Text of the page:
By JAMES ROSEN
September 18, 2006
Michael Waldman, executive director of the Brennan Center for Justice at the New York University Law School, said federal and state voting changes since the disputed 2000 presidential election have produced new threats to eligible voters.
Several states have overreacted to the 2002 Help America Vote Act, passed by Congress to prevent a repeat of the 2000 stalemate, by passing draconian laws and imposing rigid regulations on voter registration, Waldman said.
"Most of the significant voter suppression in this country happens not on Election Day, but before Election Day," he said.
Waldman cited serious problems in a dozen states:
- California, Florida, Washington, Missouri and other states have passed laws limiting the ability of churches, unions, the League of Women Voters and other nonprofit groups to conduct voter-registration drives.
- California, Florida, Washington and other states are using rigid standards in matching voter-registration information with driver's licenses or Social Security numbers.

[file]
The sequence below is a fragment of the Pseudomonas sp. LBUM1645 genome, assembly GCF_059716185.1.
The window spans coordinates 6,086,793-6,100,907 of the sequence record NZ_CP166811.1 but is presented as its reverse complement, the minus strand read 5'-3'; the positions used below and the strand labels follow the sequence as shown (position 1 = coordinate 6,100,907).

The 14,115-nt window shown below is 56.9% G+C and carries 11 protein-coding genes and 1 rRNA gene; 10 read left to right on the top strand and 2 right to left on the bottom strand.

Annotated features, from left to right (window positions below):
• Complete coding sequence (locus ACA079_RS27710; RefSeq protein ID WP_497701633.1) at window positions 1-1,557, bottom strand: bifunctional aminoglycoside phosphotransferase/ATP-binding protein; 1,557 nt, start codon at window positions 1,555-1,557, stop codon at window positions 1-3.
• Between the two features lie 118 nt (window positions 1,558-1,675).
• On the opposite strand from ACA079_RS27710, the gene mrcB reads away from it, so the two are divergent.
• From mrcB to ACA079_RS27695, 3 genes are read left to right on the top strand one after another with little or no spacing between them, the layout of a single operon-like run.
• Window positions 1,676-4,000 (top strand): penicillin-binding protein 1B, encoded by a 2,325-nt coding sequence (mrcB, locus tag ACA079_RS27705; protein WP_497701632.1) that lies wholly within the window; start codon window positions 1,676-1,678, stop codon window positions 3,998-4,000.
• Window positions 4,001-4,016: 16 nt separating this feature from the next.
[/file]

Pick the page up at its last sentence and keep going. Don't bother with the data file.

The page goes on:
- Florida, Washington, Kentucky and other states have removed eligible voters from their registration lists in aggressive purges meant to remove felons, deceased voters or duplicate names.
"These are not merely bad practices," Waldman said. "They are illegal. They violate the Constitution or they violate (federal) election law."
Many of the problems stem from the states' attempts to comply with the 2002 federal election-reform law. The law requires states to create centralized databases of registered voters and gives them money to buy electronic voting equipment.
About 80 percent of all ballots cast Nov. 7 across the country will be made or tabulated via computer.
Waldman said that while the electronic machines eliminate the "hanging chad" problems of punch-out ballots, the machines are susceptible to hacking and have other security problems. He said only Minnesota and New York have taken adequate steps to ensure their equipment's security.
A report by three lawyers with the Brennan Center praised four states for using practices that help people register and vote: New York, Minnesota, Nebraska and Oregon.
Scripps Howard News Service, http://www.shns.com
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